France’s Total Looks to Finance Part of Russia’s Yamal LNG Field

Posted: April 3, 2015 in Econ 101, Sanctions on Russia Meaningless, Technology and Energy

SEE ALSO:  Russia’s Rosneft Buys Into French Oil Refinery

SEE ALSO:  New Total CEO – Russia Remains Strategic Partner


Dodging Sanctions, French Oil Major Seeks to Fund Russian LNG Project with Yuan & Euros
on April 01, 2015



Western economic sanctions against Russian oil and energy interests are steadily playing out, this time affecting French oil major Total S.A.’s ability to finance part of the $27 billion Yamal liquefied natural gas (LNG) project in the Russian Arctic. Reports broke toward the end of last week that Total will seek as much as $15 billion worth of funding for the project in yuan and euros through Chinese banks to try to avoid Western sanctions that affect dollar-based fund raising. This is the first time that Beijing has issued credit on such a massive scale. Sanctions were imposed last year over Russia’s involvement in Crimea and Ukraine.

Though Total is not violating terms of the sanctions, one of its project partners OAO Novatek is a Russian energy firm in which Total has a minority stake. Gennady Timchenko, a Russian businessman and billionaire is also a Novatek shareholder who has been targeted by US sanctions.

The 16.5 million ton per year (mtpa) Yamal LNG project will be one of the largest industrial undertakings in the Arctic, eventually involving the drilling of more than 200 wells, the construction of three LNG trains, each with a capacity of 5.5 mtpa, and a vast gas plant, as well as the commissioning of 16 icebreaker tankers.

Novatek has a 60 percent equity stake in the project, while both Total and Chinese state owned oil major CNPC each hold 20 percent stakes. Novatek holds the license for exploration and production at the South-Tambeyskoye field. The license is valid until 2045.

Long-term contracts for LNG volumes for the project include CNPC, which was the first to announce an agreement, taking at least 3 mtpa from Yamal on behalf of its publically-listed arm PetroChina. Spain’s Gas Natural Fenosa (GNF) is also an offtaker at 2.5 mtpa. Other off-takers include an Indian consortium comprised of state-owned ONGC, Indian Oil Corp. and state-owned Petronet LNG at 2.5 mtpa. In late January, Gazprom signed a 20-year agreement to offtake 2.9 mtpa of Yamal LNG.

Novatek will be able to export gas from the Yamal project since the Russian government approved legislation on December 1, 2013 formally ending Gazprom’s monopoly on LNG exports. The project will sit on the northwestern end of Siberia, in the Arctic Circle, while the area is covered in permafrost, which is ice-bound around nine months of the year, according to Total’s estimations. However, that may be changing as permafrost melts due to global warming, causing difficulties for the project’s development.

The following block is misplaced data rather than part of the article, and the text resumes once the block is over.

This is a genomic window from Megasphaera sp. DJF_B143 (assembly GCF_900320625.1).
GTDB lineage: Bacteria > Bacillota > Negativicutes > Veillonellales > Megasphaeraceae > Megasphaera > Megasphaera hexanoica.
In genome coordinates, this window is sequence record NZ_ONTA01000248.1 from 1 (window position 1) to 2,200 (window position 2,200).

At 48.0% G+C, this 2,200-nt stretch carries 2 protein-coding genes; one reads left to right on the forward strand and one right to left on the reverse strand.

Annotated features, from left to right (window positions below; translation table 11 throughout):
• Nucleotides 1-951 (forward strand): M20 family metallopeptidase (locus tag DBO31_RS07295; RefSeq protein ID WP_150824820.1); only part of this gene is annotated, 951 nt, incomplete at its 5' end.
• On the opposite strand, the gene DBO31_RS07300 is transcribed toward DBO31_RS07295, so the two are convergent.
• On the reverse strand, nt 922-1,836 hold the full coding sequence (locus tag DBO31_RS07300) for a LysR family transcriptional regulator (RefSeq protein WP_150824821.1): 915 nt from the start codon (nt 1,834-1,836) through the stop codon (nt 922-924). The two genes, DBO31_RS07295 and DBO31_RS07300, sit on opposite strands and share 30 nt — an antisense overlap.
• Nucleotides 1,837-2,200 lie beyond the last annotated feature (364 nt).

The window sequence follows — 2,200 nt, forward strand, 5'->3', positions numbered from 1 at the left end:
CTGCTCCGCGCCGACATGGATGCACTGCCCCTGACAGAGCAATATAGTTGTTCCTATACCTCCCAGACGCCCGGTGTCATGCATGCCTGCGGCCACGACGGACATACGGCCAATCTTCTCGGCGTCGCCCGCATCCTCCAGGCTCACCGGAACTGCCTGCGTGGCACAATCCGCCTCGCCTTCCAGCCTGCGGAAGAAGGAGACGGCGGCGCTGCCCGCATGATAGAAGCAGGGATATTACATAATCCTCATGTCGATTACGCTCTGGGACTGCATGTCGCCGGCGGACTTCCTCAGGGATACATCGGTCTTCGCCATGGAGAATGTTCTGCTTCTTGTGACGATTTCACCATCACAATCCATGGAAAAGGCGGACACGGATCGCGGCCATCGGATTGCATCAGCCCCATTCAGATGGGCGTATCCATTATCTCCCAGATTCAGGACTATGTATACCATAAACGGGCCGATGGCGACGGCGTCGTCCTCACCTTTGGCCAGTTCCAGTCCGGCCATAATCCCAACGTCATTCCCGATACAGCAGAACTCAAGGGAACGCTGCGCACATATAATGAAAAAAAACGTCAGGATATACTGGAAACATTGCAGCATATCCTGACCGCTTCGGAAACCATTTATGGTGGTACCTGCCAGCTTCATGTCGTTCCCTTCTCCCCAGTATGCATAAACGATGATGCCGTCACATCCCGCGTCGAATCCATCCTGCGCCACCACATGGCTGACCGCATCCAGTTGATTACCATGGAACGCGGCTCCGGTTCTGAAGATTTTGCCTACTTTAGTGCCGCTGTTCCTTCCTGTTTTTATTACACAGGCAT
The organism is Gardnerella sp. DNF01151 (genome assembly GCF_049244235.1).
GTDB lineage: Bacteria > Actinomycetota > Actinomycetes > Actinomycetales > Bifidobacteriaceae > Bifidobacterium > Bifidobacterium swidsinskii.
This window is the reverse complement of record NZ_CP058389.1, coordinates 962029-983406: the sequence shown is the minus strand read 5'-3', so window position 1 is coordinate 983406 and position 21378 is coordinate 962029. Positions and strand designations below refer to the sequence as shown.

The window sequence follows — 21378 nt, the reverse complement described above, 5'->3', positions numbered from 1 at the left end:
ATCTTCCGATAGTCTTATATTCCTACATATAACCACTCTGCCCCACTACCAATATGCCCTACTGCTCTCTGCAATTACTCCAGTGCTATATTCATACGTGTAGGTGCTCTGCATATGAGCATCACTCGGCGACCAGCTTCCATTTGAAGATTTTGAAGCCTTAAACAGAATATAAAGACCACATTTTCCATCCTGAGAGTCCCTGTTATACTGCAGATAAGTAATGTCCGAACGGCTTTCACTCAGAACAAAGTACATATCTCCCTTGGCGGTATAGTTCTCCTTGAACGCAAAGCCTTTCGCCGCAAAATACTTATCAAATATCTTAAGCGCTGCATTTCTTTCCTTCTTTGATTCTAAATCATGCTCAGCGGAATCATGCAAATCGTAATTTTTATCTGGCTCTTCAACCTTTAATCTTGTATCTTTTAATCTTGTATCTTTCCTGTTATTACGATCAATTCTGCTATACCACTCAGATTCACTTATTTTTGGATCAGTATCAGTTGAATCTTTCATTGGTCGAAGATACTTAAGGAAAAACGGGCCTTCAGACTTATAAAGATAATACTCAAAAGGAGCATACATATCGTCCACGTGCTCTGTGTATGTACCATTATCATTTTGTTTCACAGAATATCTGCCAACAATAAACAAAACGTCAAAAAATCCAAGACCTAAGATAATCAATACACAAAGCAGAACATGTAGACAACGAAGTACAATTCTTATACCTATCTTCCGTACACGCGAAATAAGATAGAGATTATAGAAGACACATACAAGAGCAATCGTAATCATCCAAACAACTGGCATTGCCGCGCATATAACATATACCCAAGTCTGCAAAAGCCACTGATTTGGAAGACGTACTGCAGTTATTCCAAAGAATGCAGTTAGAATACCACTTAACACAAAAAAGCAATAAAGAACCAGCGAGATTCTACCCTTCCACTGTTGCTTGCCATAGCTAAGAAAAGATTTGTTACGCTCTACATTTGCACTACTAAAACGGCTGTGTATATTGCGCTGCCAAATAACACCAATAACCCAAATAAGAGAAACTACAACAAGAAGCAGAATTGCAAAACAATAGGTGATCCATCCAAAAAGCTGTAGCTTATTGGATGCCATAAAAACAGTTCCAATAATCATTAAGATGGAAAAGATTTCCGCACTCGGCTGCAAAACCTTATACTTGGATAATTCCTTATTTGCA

Media reported earlier this year that holes have been appearing suddenly on the Yamal tundra — home to Russia’s largest sources of natural gas — and could complicate construction and development for proposed Russian gas projects in the area. Though recent scientific reports vary widely on how it could unfold, Dr. Alexey Portnov at the Centre for Arctic Gas Hydrate, Climate and Environment (CAGE) at the Arctic University of Norway said late last year that the thawing of permafrost on the ocean floor is an ongoing process, and is likely to be exaggerated by warming of the world’s oceans.

Permafrost notwithstanding, Yamal Peninsula gas development is integral for Russia’s hydrocarbon development since older Siberian fields are winding down. Yamal development will offset these declines. According to the US Energy Information Administration (EIA), production of oil and natural gas in West Siberia totaled 6.2 million barrels per day (b/d) of crude oil and 21.1 trillion cubic feet (Tcf) of natural gas in 2013, respectively, down significantly from peak production levels in the 1980s.

Total’s disclosure last week to partly fund the Yamal Project with yuan and euros is also significant and fits perfectly in China’s playbook of wanting to replace the US dollar as the world’s reserve currency. China has been advocating using a basket of currencies support by the International Monetary Fund (IMF). Total CEO Patrick Pouyanne said that “there is a big desire to finance the project on the part of Chinese financial institutions.”

The all-important final investment decision (FID) for the Yamal Project was reached in late 2013, while the planned commercial launch of the first LNG train in scheduled for sometime in 2017.



Leave a Reply

Fill in your details below or click an icon to log in: Logo

You are commenting using your account. Log Out /  Change )

Google+ photo

You are commenting using your Google+ account. Log Out /  Change )

Twitter picture

You are commenting using your Twitter account. Log Out /  Change )

Facebook photo

You are commenting using your Facebook account. Log Out /  Change )


Connecting to %s